Results from recently conducted experiments on flame spread over a thin cellulosic fuel in a quiescent, microgravity environment of a 50/50 volumetric mixture of oxygen and nitrogen (oxygen mass fraction 0.53) at three different pressures—101, 152, and 203 kPa (1, 1.5, and 2.0 atm)—are analyzed. The results are compared with established theoretical results and two different computational flame spread models: one that includes gas-phase radiation, and one that does not. The spread rate behavior from experiment, i.e., an increase of spread rate with pressure, is consistent with the theoretical model that includes gas-phase radiation, and side-view photographs of the flames compare favorably with two-dimensional temperature contours produced computationally from the same model. In contrast, neither the dependence of spread rate on pressure nor the flame shape can be predicted with favorable comparison to experiment if radiation is neglected.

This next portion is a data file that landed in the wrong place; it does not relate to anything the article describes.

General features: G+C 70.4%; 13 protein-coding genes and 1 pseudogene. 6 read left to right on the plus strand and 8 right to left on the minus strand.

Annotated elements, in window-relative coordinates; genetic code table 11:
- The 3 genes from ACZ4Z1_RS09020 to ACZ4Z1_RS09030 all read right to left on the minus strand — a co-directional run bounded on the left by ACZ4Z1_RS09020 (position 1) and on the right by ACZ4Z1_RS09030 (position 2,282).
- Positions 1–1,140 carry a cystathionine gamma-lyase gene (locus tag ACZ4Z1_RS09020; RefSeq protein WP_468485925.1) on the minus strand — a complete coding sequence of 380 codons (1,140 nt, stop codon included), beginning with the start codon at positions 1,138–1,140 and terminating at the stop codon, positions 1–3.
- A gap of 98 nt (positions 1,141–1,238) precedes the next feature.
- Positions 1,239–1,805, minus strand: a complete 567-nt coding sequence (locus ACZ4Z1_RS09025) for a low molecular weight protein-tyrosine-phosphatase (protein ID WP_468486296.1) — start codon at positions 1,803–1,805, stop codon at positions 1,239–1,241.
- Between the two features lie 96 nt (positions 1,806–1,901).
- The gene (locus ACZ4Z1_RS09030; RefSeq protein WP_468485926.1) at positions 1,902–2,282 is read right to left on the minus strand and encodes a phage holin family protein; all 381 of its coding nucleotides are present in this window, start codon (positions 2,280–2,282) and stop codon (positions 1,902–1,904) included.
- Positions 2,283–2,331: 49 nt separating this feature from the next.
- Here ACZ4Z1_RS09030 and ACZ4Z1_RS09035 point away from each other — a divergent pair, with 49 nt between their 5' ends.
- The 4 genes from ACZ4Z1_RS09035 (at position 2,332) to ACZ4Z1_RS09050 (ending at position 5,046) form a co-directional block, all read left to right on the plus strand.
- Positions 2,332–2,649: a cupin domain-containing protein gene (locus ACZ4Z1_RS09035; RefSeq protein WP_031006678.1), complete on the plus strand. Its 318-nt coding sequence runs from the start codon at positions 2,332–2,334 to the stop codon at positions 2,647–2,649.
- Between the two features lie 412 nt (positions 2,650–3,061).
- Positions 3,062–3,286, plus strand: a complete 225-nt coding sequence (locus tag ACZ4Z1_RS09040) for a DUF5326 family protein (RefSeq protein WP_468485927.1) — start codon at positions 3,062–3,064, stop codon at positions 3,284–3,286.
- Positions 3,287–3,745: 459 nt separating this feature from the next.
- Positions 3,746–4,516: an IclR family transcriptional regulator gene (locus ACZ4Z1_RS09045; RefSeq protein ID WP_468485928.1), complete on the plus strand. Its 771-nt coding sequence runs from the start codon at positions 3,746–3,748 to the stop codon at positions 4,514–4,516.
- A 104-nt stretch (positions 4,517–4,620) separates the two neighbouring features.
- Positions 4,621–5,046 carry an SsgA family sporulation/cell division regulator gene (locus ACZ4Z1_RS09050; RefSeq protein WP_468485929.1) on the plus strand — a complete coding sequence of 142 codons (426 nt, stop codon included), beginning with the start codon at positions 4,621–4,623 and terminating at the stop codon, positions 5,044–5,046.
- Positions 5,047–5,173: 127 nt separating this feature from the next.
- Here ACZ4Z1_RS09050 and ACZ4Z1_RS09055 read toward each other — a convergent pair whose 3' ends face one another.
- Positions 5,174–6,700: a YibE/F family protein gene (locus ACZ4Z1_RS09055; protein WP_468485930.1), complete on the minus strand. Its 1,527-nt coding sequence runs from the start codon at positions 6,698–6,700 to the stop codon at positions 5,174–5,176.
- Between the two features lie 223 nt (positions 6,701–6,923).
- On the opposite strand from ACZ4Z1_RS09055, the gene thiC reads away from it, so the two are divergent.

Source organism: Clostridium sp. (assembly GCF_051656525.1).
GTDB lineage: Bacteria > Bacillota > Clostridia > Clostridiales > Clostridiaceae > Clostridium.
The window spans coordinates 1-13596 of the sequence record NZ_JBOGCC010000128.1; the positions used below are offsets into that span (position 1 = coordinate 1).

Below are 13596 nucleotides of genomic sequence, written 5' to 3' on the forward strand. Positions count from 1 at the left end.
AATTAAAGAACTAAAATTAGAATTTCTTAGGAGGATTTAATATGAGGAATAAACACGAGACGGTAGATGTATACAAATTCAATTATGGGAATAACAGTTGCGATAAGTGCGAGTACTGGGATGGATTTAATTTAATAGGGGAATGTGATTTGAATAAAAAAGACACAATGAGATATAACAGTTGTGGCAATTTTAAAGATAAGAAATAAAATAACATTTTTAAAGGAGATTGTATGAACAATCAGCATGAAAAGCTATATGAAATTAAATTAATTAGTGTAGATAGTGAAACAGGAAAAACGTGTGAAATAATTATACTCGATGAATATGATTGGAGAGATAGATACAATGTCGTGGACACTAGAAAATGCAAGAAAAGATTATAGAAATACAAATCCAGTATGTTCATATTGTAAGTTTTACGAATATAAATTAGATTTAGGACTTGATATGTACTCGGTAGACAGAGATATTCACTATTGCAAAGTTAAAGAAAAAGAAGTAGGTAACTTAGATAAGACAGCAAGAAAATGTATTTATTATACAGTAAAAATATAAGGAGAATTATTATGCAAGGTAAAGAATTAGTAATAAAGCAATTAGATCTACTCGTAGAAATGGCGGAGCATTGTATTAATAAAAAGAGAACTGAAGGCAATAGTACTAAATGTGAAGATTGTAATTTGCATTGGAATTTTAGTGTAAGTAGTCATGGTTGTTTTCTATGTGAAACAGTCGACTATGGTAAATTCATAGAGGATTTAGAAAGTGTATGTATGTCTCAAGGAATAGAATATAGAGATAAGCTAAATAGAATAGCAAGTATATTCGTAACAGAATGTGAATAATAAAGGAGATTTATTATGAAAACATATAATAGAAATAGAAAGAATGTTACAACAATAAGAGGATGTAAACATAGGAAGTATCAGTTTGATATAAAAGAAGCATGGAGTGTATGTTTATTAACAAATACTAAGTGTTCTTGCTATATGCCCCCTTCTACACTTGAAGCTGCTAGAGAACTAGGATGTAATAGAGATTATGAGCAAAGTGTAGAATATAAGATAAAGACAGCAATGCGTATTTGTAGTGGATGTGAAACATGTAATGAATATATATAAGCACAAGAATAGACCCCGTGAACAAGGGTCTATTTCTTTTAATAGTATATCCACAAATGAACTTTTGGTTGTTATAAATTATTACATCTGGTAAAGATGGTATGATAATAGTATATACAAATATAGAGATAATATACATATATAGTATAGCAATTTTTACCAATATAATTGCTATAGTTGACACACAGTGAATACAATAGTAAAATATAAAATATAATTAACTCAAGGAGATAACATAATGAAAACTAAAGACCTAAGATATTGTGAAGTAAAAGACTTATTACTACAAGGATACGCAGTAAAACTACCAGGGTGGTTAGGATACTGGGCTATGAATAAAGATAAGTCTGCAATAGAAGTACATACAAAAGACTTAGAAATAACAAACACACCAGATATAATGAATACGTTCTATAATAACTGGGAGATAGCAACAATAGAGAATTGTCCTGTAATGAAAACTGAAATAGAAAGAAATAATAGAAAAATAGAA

The Effect of Ambient Pressure on Flame Spread Over Thin Cellulosic Fuel in a Quiescent, Microgravity Environment
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Bhattacharjee, S., Altenkirch, R. A., and Sacksteder, K. (February 1, 1996). "The Effect of Ambient Pressure on Flame Spread Over Thin Cellulosic Fuel in a Quiescent, Microgravity Environment." ASME. J. Heat Transfer. February 1996; 118(1): 181–190. https://doi.org/10.1115/1.2824032
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